Tips for Keeping a Pulmonary Hypertension-Friendly, Low-Sodium Diet

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Many people living with Pulmonary Hypertension are on a no- to low-sodium diet. But trying to keep to such a diet can be very challenging, and create obstacles for dining with friends, even for preparing your own meals.

People with PH are advised to maintain a low-sodium diet because salt can cause water retention. The volume of blood that your heart has to pump increases when too much water is stored in your tissues, making a diet high in sodium dangerous for people with PH. Hearts with PH are generally working overtime, which is why a low-sodium diet is so important.

You should always talk to your healthcare provider and PH specialist about your diet. Your doctor will be able to advise how many mg of sodium you can consume per meal/per day, which will differ from person to person.

Below are some general tips I have learned for navigating on a low-sodium diet.

1. Tips for Eating at a Friend’s House

If you are invited over for a meal at a friend’s or family member’s house, be sure to discuss your dietary needs with them ahead of time. At first I found this difficult, and felt like a major pain. But I quickly realized that although PH is unique, having dietary restrictions are not.

  • If you are going over for a meal at another person’s house, you can always offer to bring a meal for yourself. That way, hosts aren’t obligated to create something special for you, and neither one of you will miss out on the bonding that happens over a nice meal.
  • Eat a snack or meal before heading out for dinner. If friends are serving salad before dinner, you can always snack on that and bring or make your own dressing if they do not have a low-sodium salad dressing available.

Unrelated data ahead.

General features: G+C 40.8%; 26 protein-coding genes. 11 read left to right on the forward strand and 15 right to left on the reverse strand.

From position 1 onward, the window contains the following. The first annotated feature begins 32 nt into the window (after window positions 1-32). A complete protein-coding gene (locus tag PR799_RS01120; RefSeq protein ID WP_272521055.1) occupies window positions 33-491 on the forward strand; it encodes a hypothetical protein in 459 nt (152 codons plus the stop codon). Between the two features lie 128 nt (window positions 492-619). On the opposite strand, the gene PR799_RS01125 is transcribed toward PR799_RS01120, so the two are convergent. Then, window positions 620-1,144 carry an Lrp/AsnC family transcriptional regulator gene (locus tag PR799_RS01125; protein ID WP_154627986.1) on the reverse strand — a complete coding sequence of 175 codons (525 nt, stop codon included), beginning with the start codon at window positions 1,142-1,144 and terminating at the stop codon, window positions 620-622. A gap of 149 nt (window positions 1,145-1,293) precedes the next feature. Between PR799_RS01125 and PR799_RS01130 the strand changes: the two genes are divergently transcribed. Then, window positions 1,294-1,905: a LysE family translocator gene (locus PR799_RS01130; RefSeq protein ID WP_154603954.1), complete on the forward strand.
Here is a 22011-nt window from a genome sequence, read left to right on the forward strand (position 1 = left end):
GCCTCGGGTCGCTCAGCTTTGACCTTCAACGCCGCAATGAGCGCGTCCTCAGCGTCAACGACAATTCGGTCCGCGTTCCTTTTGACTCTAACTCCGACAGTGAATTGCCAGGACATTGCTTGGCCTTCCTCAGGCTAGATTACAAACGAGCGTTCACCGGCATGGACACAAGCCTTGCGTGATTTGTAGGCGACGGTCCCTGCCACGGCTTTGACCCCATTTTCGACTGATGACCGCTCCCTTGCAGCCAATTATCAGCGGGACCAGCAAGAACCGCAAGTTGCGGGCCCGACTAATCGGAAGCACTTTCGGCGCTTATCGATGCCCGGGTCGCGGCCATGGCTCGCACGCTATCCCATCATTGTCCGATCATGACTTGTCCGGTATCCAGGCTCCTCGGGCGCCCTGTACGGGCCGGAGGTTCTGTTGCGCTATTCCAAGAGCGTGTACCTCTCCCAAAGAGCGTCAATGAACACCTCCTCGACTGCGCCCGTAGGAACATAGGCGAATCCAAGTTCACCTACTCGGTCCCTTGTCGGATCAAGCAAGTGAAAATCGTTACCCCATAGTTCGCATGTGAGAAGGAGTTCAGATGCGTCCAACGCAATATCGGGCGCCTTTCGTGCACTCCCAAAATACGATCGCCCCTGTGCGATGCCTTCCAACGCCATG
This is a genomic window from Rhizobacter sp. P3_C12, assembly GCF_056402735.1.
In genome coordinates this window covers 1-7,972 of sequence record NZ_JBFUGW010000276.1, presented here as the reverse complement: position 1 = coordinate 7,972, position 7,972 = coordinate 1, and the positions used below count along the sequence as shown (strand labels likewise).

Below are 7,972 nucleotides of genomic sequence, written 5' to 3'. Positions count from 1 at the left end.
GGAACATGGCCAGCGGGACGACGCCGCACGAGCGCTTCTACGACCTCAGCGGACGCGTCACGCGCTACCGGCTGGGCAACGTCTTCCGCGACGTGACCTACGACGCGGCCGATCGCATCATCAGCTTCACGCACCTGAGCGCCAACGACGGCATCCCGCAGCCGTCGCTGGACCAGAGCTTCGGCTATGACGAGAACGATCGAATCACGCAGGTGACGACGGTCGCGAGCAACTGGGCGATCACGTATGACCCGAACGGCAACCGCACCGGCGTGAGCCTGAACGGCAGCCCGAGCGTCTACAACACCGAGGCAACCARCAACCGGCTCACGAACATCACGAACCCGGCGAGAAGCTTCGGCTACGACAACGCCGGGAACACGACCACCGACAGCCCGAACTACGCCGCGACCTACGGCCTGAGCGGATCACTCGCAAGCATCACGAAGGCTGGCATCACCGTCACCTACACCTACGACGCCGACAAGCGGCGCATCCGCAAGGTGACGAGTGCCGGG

• You can offer to come over after dinner for tea and dessert if it will be a longer dinner party.
  • Don’t be afraid to bring your own condiments or whatever you need to ensure you have a meal that is safe for you.

2. Tips for Dining at a Restaurant

When dining at a restaurant, be sure to let your server know that you cannot have salt in your meal. It is always easier to add a pinch of salt for flavoring, than to try and take salt out of an already prepared dinner. I find that many places also over-salt food, making it risky to eat prepared meals regularly.

When I go out to eat, I explain that I cannot have salt due to a very serious heart issue. I say this because I look healthy and, because of this, servers and chefs do not always take my request seriously. Again, it can feel a little strange explaining this, but I have gone out with friends who have celiac disease or are vegan, and they also have to make special requests. Failure to make a request understood has resulted in a few episodes where my heart felt like it was trying to self-destruct. Not fun.

  • Be sure to ask what the chef would recommend for your request.
  • Fine dining restaurants and cafés that serve food made from fresh produce will be able to better accommodate your needs than a fast-food chain.